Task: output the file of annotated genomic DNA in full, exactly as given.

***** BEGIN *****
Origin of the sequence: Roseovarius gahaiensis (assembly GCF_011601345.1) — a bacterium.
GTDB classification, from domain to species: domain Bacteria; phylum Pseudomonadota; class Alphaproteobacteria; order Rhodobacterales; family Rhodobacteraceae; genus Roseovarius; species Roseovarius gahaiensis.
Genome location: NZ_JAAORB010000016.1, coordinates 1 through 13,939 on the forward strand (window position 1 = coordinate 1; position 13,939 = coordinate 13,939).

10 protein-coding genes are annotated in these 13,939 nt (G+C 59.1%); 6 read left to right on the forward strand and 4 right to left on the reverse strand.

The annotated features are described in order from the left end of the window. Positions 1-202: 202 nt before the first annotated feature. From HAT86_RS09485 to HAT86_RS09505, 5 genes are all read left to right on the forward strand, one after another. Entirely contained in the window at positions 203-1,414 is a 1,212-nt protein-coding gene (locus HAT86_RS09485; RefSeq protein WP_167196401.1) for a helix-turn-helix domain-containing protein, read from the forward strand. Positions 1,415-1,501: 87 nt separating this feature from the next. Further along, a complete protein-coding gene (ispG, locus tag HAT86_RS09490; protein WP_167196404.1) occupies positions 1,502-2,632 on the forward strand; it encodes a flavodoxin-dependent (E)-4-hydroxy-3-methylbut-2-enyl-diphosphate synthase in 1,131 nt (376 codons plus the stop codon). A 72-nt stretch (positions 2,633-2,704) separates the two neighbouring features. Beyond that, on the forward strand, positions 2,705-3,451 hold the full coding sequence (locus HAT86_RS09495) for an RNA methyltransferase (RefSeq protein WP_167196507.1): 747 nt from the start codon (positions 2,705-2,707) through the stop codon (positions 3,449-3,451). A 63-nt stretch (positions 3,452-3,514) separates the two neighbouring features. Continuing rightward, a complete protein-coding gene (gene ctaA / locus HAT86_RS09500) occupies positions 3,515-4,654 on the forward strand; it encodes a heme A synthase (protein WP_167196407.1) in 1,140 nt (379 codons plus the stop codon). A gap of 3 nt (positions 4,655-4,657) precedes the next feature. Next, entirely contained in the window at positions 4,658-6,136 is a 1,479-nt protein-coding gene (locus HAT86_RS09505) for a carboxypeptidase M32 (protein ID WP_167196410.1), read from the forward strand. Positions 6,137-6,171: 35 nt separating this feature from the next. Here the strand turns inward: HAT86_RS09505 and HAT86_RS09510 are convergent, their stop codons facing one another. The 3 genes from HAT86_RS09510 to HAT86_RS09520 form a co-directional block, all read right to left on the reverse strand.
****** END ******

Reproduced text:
Origin of the sequence: Roseovarius gahaiensis (assembly GCF_011601345.1) — a bacterium.
GTDB classification, from domain to species: domain Bacteria; phylum Pseudomonadota; class Alphaproteobacteria; order Rhodobacterales; family Rhodobacteraceae; genus Roseovarius; species Roseovarius gahaiensis.
Genome location: NZ_JAAORB010000016.1, coordinates 1 through 13,939 on the forward strand (window position 1 = coordinate 1; position 13,939 = coordinate 13,939).

10 protein-coding genes are annotated in these 13,939 nt (G+C 59.1%); 6 read left to right on the forward strand and 4 right to left on the reverse strand.

The annotated features are described in order from the left end of the window. Positions 1-202: 202 nt before the first annotated feature. From HAT86_RS09485 to HAT86_RS09505, 5 genes are all read left to right on the forward strand, one after another. Entirely contained in the window at positions 203-1,414 is a 1,212-nt protein-coding gene (locus HAT86_RS09485; RefSeq protein WP_167196401.1) for a helix-turn-helix domain-containing protein, read from the forward strand. Positions 1,415-1,501: 87 nt separating this feature from the next. Further along, a complete protein-coding gene (ispG, locus tag HAT86_RS09490; protein WP_167196404.1) occupies positions 1,502-2,632 on the forward strand; it encodes a flavodoxin-dependent (E)-4-hydroxy-3-methylbut-2-enyl-diphosphate synthase in 1,131 nt (376 codons plus the stop codon). A 72-nt stretch (positions 2,633-2,704) separates the two neighbouring features. Beyond that, on the forward strand, positions 2,705-3,451 hold the full coding sequence (locus HAT86_RS09495) for an RNA methyltransferase (RefSeq protein WP_167196507.1): 747 nt from the start codon (positions 2,705-2,707) through the stop codon (positions 3,449-3,451). A 63-nt stretch (positions 3,452-3,514) separates the two neighbouring features. Continuing rightward, a complete protein-coding gene (gene ctaA / locus HAT86_RS09500) occupies positions 3,515-4,654 on the forward strand; it encodes a heme A synthase (protein WP_167196407.1) in 1,140 nt (379 codons plus the stop codon). A gap of 3 nt (positions 4,655-4,657) precedes the next feature. Next, entirely contained in the window at positions 4,658-6,136 is a 1,479-nt protein-coding gene (locus HAT86_RS09505) for a carboxypeptidase M32 (protein ID WP_167196410.1), read from the forward strand. Positions 6,137-6,171: 35 nt separating this feature from the next. Here the strand turns inward: HAT86_RS09505 and HAT86_RS09510 are convergent, their stop codons facing one another. The 3 genes from HAT86_RS09510 to HAT86_RS09520 form a co-directional block, all read right to left on the reverse strand.